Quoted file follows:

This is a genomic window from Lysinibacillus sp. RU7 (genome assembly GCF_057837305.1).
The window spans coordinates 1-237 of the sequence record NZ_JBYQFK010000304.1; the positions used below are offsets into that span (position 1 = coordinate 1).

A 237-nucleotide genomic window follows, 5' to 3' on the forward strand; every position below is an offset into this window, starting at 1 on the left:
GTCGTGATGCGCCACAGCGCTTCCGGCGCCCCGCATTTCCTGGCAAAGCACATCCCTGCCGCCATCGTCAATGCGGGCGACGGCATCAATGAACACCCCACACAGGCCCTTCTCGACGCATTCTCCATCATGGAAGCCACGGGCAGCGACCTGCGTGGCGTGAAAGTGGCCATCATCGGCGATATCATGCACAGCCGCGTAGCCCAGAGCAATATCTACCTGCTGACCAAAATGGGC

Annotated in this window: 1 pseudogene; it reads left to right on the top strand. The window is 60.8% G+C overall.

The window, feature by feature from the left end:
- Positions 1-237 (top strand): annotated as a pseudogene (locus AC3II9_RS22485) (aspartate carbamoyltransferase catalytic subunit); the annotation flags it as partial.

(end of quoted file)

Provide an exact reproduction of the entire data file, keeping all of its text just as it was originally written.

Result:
This is a genomic window from Lysinibacillus sp. RU7 (genome assembly GCF_057837305.1).
The window spans coordinates 1-237 of the sequence record NZ_JBYQFK010000304.1; the positions used below are offsets into that span (position 1 = coordinate 1).

A 237-nucleotide genomic window follows, 5' to 3' on the forward strand; every position below is an offset into this window, starting at 1 on the left:
GTCGTGATGCGCCACAGCGCTTCCGGCGCCCCGCATTTCCTGGCAAAGCACATCCCTGCCGCCATCGTCAATGCGGGCGACGGCATCAATGAACACCCCACACAGGCCCTTCTCGACGCATTCTCCATCATGGAAGCCACGGGCAGCGACCTGCGTGGCGTGAAAGTGGCCATCATCGGCGATATCATGCACAGCCGCGTAGCCCAGAGCAATATCTACCTGCTGACCAAAATGGGC

Annotated in this window: 1 pseudogene; it reads left to right on the top strand. The window is 60.8% G+C overall.

The window, feature by feature from the left end:
- Positions 1-237 (top strand): annotated as a pseudogene (locus AC3II9_RS22485) (aspartate carbamoyltransferase catalytic subunit); the annotation flags it as partial.